The Where the Rain Falls project aims to increase understanding of the complexities of changes in rainfall patterns and how they affect food security and human migration. Through our research and risk reduction and adaptation efforts, we will provide better knowledge, recommendations and practical solutions to improve the lives of vulnerable communities in developing countries around the world.
Where the Rain Falls is a three-year programme of research, adaptation activities, advocacy and education on changing weather patterns, hunger and human mobility. Changing weather patterns are already causing weather extremes, including droughts and flooding, leading to food insecurity and displacement of people. Yet, these changing weather patterns, which include less predictable seasons and increasingly erratic rainfall, are some of the most important but least understood impacts of environmental change. While erratic weather has long presented serious challenges to people dependent on natural resources for their livelihoods, increasing variability due to climate change is making farming, pastoralism and even artisanal fishing more difficult and precarious.
Climate change is exacerbating risks such as heat stress, insufficient or too much rain at crucial moments in the plant cycle, pests and diseases. These worsened impacts interact with a range of escalating and existing stresses on rural livelihoods—like land pressure, soil erosion, deforestation and depleted water resources.
These risks have a cumulative impact on food security can be devastating and is already affecting human mobility in new ways. CARE International and the UN University’s Institute for Environment and Human Security, with support from the AXA Group and the John D. and Catherine T. MacArthur Foundation, have recently launched a new partnership to enhance the capacity of governments, civil society and the private sector to better understand and effectively address the relationship between changing weather patterns, food security and human mobility in some of the world’s most vulnerable countries and communities.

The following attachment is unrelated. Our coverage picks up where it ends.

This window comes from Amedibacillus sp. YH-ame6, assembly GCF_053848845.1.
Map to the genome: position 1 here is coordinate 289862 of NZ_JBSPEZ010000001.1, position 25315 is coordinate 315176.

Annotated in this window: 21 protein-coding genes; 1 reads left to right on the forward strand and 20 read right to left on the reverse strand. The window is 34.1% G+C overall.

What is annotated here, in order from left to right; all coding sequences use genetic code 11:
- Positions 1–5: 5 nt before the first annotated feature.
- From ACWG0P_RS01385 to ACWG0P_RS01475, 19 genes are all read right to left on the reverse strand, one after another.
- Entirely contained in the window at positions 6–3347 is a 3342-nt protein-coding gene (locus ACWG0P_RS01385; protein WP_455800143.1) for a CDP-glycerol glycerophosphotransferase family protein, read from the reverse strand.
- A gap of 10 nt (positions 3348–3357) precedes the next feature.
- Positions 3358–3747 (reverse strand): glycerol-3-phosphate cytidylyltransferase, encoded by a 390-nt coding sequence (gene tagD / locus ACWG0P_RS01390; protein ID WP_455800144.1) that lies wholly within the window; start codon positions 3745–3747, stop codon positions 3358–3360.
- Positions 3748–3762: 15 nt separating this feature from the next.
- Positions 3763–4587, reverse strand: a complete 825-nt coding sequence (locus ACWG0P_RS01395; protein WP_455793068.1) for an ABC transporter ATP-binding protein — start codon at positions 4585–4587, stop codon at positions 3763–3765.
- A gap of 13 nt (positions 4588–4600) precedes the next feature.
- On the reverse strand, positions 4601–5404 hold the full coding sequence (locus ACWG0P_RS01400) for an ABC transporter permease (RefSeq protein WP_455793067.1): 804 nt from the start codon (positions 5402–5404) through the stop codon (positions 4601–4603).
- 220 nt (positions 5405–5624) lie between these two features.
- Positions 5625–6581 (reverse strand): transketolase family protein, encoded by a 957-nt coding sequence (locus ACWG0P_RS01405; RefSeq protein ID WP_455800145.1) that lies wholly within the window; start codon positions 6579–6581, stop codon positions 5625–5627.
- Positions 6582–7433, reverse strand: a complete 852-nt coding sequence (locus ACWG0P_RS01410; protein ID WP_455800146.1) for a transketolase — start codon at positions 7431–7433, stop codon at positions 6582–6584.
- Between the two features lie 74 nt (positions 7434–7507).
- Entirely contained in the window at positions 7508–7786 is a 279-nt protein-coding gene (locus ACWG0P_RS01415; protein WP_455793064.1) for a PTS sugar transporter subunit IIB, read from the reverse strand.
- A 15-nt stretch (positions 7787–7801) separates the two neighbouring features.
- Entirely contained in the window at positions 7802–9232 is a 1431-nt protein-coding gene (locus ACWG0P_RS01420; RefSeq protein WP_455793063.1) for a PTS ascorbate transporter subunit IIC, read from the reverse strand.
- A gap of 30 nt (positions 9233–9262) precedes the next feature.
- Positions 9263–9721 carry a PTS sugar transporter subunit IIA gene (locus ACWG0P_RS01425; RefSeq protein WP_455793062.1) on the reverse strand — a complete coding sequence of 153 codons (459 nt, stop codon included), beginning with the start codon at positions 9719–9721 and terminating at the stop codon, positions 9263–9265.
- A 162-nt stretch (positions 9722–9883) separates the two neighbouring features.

Based on a protocol developed for Where the Rain Falls, field research was conducted in eight countries (Bangladesh, India, Guatemala, Peru, Ghana, Tanzania, Thailand and Vietnam) to examine the interplay among rainfall patterns, food security and human mobility. Using a Participatory Research Approach (PRA), household surveys and expert interviews–as well as local and global observation systems covering rainfall variability–the research aimed to answer this question: Under what circumstances do households use migration as a risk management strategy in response to increasing rainfall variability and food insecurity?
UNU-EHS is also conducting agent-based modeling to address the scenarios under which rainfall variability and food security may become significant drivers of human mobility in the medium- and long-term based on analysis of data from certain research sites. Finally, CIESIN at Columbia University is conducting mapping that puts the research results on migration in the context of local agro-ecosystems, natural resources, and rainfall variability.
Building on the results of the research and with support from the AXA Group, community-based adaptation projects will be designed and implemented in Thailand, Peru, India and Tanzania to test “best-bet” interventions identified in collaboration with communities. The activities are intended to make an immediate contribution toward reducing the vulnerability of these communities to worsening agro-climatic risks.
For media inquiries, contact:
Where the Rain Falls Communications Coordinator
For more information about the project, please contact:
Where the Rain Falls Project Coordinator
Dr. Koko Warner
Head of Section Environmental Migration,
Social Vulnerability and Adaptation
United Nations University
Institute for Environment and Human Security